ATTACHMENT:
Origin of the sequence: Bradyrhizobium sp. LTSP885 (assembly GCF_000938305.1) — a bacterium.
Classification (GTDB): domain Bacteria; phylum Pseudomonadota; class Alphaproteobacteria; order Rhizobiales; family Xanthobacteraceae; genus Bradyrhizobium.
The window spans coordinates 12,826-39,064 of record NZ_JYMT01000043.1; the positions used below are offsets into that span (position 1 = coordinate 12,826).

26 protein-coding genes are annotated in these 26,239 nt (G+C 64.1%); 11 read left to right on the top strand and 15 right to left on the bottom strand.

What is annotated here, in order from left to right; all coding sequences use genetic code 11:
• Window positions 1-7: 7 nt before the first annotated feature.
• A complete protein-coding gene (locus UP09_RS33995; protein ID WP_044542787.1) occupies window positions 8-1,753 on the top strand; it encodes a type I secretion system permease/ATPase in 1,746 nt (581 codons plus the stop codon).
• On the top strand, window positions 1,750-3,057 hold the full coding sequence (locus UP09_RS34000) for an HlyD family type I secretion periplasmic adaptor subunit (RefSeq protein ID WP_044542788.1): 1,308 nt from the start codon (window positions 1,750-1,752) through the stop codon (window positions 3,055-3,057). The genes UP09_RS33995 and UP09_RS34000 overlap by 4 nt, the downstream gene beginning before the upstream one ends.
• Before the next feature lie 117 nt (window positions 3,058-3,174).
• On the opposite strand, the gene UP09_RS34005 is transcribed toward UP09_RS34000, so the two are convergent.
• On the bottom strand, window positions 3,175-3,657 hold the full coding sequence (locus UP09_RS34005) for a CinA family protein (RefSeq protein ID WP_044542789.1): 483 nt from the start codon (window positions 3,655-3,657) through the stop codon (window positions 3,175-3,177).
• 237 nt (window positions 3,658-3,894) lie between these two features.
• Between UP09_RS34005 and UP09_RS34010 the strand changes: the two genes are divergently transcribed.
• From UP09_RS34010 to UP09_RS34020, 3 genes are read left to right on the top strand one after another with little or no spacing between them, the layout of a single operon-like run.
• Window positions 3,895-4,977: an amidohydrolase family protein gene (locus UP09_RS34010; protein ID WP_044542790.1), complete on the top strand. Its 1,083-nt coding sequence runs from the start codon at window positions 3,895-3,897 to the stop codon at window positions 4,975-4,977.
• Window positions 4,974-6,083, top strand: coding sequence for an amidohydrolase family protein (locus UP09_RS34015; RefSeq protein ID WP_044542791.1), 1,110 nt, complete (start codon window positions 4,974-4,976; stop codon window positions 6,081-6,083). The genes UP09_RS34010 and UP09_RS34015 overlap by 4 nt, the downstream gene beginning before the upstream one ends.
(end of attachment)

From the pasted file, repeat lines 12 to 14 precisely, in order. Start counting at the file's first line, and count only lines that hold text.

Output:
• 237 nt (window positions 3,658-3,894) lie between these two features.
• Between UP09_RS34005 and UP09_RS34010 the strand changes: the two genes are divergently transcribed.
• From UP09_RS34010 to UP09_RS34020, 3 genes are read left to right on the top strand one after another with little or no spacing between them, the layout of a single operon-like run.